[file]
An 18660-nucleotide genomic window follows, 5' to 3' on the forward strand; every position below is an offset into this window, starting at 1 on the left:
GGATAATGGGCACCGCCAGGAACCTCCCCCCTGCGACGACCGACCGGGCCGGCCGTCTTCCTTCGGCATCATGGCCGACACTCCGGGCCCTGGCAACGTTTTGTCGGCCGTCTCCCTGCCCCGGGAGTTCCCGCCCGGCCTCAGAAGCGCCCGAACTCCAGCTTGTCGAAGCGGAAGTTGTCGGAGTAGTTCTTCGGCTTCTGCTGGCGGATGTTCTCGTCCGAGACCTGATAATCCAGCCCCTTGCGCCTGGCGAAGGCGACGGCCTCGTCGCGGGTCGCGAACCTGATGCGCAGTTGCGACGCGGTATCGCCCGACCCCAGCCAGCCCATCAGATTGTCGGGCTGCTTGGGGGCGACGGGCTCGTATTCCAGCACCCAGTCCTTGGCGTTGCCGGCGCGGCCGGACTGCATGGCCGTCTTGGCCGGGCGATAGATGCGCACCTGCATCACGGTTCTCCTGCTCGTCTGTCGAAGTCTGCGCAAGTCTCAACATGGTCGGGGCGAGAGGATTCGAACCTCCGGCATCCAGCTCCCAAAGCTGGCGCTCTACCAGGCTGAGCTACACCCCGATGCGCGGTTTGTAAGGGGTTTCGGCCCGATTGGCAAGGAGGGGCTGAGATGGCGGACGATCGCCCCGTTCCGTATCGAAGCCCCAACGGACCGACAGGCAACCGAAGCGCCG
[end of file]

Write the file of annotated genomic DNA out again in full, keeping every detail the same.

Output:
An 18660-nucleotide genomic window follows, 5' to 3' on the forward strand; every position below is an offset into this window, starting at 1 on the left:
GGATAATGGGCACCGCCAGGAACCTCCCCCCTGCGACGACCGACCGGGCCGGCCGTCTTCCTTCGGCATCATGGCCGACACTCCGGGCCCTGGCAACGTTTTGTCGGCCGTCTCCCTGCCCCGGGAGTTCCCGCCCGGCCTCAGAAGCGCCCGAACTCCAGCTTGTCGAAGCGGAAGTTGTCGGAGTAGTTCTTCGGCTTCTGCTGGCGGATGTTCTCGTCCGAGACCTGATAATCCAGCCCCTTGCGCCTGGCGAAGGCGACGGCCTCGTCGCGGGTCGCGAACCTGATGCGCAGTTGCGACGCGGTATCGCCCGACCCCAGCCAGCCCATCAGATTGTCGGGCTGCTTGGGGGCGACGGGCTCGTATTCCAGCACCCAGTCCTTGGCGTTGCCGGCGCGGCCGGACTGCATGGCCGTCTTGGCCGGGCGATAGATGCGCACCTGCATCACGGTTCTCCTGCTCGTCTGTCGAAGTCTGCGCAAGTCTCAACATGGTCGGGGCGAGAGGATTCGAACCTCCGGCATCCAGCTCCCAAAGCTGGCGCTCTACCAGGCTGAGCTACACCCCGATGCGCGGTTTGTAAGGGGTTTCGGCCCGATTGGCAAGGAGGGGCTGAGATGGCGGACGATCGCCCCGTTCCGTATCGAAGCCCCAACGGACCGACAGGCAACCGAAGCGCCG